Any DO’s that stick out?
There’s one that’s really basic and interesting called ‘fill the frame with a circle.’ When you look at all the photos that have been submitted, it’s amazing to see all the different interpretations of a circle. It’s really fun and inspiring to watch a DO come to life.
Do you think a photograph is more of a representation of life or an illusion of it?
I think it can be both. It really depends on the photographer and the work. For someone who relies on or uses HDR, it might appear to be more of an illusion, but a lot of photos very much represent reality. There are infinite different style types in photography and it really depends on which one a photographer is using.
What is the biggest risk you’ve taken as a creative?
Each time I step out and try something new it’s a risk and it’s scary. One of the biggest was leaving my comfortable ad agency job in 2001 to start my own company. And each new project is a leap of faith, really. At the end of the day, I’d rather be taking risks than playing it safe.
Do you have any advice for those looking to make a leap of their own?
Fear of failure is normal. It’s about momentum and baby steps. I’ve built my career on babysteps, one project at a time. Now people see me as a big success, but I didn’t do anything crazy to get here — I just took it one step at a time. Anyone can do it, they just need to conquer fears and move forward.
How about work life balance? You have a family and yet you always seem to be juggling an incredible amount of projects like Help-Portrait What’s the key to that?
Number one, there’s no choice but to keep your family and home life as your number one priority. That should never change. When I’m home, I have a very traditional work schedule. I get home between 5-6 and the nights and weekends are spent with my family. Sure, there are emails I have to send, but for the most part my time while at home is dedicated to them. I do travel a bit, but not excessively. The key is to enjoy your family time and work your tail off during the hours that you are at work. I also have help, for example, at Help-Portrait, we have an awesome team of volunteer staff that are responsible for the survival of the movement. In regards to OKDOTHIS, my partners at Aloompa keep the machine running and I work remotely with them everyday. Coordinating all of that can be a challenge, but I do keep it within my working hours, away from family time.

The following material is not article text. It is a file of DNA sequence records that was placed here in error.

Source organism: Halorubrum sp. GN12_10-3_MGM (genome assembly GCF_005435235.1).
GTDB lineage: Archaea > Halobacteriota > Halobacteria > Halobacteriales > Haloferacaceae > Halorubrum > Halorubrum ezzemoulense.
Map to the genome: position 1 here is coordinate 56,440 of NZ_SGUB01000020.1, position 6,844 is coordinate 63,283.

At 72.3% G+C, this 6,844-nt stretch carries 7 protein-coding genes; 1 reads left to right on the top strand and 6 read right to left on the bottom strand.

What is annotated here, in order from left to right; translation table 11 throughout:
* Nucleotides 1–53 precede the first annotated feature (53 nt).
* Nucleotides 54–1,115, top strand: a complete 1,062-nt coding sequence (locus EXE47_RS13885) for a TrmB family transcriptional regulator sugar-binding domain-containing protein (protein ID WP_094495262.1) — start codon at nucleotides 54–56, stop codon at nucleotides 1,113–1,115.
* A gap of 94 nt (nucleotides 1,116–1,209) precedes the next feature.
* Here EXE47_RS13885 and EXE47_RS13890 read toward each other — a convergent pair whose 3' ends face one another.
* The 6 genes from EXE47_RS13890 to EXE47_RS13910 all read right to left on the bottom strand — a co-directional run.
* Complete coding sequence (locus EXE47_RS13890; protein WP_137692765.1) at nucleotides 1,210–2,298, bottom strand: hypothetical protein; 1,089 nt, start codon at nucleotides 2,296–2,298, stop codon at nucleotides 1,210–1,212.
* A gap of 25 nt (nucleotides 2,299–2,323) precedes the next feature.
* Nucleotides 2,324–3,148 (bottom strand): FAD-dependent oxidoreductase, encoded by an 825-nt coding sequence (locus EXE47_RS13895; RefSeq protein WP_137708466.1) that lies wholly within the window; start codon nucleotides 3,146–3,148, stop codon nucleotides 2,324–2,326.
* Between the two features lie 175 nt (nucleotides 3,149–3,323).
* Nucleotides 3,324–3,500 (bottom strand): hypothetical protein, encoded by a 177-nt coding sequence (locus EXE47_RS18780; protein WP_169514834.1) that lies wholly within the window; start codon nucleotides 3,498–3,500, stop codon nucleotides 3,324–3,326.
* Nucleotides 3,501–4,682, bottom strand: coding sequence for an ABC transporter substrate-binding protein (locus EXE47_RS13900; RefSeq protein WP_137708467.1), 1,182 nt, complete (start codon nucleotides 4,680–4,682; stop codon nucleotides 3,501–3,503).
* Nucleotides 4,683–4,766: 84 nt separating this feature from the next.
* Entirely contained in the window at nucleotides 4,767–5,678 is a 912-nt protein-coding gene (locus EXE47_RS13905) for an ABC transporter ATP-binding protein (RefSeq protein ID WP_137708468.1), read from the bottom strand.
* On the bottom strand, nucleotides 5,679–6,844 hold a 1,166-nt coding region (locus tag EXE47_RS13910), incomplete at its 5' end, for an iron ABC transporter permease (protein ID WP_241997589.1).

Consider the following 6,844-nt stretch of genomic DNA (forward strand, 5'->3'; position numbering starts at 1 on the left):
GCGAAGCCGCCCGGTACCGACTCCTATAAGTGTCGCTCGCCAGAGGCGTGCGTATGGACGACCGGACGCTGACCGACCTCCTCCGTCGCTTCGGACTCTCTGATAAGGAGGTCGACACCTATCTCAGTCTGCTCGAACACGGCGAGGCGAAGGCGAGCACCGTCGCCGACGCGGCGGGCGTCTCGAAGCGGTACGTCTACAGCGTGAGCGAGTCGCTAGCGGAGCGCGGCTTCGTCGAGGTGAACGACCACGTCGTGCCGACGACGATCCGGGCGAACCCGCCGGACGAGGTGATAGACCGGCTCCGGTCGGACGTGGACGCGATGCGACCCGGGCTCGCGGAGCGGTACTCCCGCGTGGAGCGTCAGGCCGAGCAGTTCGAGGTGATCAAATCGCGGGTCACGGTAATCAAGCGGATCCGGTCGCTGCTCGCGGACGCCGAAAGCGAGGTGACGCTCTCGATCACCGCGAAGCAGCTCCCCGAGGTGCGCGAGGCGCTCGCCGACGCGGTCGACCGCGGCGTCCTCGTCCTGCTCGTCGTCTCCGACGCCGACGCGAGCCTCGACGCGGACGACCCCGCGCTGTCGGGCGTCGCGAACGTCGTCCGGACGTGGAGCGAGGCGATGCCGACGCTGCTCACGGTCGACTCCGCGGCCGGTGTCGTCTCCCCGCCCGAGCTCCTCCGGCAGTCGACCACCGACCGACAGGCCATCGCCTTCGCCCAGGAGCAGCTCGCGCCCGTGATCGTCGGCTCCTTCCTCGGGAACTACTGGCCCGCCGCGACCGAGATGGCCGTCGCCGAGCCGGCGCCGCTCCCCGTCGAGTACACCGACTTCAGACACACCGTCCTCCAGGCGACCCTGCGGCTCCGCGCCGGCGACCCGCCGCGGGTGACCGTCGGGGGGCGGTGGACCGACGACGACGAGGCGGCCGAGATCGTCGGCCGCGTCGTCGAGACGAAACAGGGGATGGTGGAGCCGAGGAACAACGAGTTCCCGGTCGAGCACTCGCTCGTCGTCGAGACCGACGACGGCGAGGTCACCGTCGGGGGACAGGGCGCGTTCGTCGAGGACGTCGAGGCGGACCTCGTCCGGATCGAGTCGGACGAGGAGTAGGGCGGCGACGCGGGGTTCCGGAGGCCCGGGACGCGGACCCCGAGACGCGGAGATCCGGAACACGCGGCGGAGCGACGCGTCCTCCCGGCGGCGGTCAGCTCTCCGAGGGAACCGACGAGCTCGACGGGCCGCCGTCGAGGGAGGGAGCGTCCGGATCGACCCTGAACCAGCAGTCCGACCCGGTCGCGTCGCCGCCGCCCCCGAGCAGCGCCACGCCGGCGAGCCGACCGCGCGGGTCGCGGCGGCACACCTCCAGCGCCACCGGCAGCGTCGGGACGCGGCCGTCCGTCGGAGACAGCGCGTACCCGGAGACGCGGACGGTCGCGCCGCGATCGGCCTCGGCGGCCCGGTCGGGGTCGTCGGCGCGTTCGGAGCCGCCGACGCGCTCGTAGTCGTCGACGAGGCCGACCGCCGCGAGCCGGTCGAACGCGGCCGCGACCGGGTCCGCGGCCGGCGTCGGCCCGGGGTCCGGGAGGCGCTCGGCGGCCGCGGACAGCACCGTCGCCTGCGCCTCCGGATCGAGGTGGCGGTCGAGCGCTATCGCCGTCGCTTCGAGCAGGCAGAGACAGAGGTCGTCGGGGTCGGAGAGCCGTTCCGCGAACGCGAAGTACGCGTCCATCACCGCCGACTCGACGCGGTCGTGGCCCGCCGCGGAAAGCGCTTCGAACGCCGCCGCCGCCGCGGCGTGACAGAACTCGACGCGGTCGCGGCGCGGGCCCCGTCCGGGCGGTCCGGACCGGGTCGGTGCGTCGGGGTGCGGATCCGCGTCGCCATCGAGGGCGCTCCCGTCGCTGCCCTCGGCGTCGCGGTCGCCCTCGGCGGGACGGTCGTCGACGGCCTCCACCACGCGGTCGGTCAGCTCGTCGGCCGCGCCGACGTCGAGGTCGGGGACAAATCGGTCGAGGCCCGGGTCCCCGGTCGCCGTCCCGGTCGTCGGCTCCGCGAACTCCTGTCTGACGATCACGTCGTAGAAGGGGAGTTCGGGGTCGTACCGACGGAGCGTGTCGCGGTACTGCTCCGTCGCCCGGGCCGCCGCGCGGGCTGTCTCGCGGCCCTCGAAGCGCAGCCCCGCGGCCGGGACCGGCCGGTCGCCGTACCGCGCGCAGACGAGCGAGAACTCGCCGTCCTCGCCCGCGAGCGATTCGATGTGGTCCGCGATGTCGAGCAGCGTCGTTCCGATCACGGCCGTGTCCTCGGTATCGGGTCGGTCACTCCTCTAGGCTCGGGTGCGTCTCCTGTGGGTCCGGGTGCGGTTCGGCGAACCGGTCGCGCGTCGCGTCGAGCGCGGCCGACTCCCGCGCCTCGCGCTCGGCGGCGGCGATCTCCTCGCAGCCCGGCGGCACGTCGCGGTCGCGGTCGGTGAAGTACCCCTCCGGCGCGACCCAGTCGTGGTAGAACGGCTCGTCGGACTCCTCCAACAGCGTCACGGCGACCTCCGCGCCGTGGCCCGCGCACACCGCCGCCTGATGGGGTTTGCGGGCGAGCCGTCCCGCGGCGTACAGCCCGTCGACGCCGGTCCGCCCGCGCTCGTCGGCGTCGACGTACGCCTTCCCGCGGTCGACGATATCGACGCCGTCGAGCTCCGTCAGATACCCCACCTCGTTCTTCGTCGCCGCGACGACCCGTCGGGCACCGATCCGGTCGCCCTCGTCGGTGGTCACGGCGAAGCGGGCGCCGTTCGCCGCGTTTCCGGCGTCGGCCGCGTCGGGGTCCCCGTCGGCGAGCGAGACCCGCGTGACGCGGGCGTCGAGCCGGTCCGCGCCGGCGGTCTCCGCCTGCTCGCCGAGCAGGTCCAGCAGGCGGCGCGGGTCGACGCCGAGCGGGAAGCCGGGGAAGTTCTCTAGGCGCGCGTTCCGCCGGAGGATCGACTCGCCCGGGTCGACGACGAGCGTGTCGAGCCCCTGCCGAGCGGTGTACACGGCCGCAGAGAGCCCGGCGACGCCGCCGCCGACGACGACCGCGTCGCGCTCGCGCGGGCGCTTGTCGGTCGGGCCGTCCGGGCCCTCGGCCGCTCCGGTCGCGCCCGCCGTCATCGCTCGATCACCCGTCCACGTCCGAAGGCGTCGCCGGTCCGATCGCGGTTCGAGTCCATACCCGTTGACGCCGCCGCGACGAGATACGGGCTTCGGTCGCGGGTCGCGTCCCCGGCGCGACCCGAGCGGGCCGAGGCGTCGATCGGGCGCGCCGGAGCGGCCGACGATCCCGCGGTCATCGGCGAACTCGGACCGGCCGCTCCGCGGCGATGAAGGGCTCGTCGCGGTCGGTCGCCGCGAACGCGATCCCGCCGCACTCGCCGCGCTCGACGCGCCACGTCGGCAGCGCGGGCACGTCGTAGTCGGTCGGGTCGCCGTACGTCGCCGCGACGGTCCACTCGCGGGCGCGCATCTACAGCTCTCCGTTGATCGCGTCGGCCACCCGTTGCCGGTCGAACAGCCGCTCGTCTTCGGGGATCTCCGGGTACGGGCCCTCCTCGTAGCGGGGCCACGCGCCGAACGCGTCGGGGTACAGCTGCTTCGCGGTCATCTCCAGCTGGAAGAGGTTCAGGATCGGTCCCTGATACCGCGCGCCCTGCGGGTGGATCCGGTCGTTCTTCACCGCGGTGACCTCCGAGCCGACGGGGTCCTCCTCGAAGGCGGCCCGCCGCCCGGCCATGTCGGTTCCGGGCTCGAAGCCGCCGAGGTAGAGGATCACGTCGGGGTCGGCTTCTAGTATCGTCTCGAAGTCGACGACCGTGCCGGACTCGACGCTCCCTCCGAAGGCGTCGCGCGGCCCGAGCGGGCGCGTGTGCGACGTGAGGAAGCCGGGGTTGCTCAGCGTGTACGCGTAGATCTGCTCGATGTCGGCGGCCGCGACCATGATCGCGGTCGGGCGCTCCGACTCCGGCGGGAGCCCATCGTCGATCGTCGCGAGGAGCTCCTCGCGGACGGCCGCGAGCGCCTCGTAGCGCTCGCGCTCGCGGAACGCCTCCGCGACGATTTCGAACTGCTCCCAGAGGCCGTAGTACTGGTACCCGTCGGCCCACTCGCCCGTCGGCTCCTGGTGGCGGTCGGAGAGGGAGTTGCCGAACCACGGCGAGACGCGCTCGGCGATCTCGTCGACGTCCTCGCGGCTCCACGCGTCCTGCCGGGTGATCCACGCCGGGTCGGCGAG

What’s the value of personal work?
Help-Portrait was always more than a personal project. It was something to help others in need, but my personal projects abroad in Africa, Haiti, etc., have all lead to another branch of my career. Personal work is crucial. Most of us make a living with things we wouldn’t be doing in our spare time. It doesn’t thrill me to make pretty people look prettier, its not my ultimate goal in life, but you need to make a living and have the resources to do those meaningful personal projects.
Lastly, who else has played a part developing OKDOTHIS?
I partnered with Aloompa and they have done a fantastic job bringing it to life. Incredible, really. It’s an honor to work alongside them.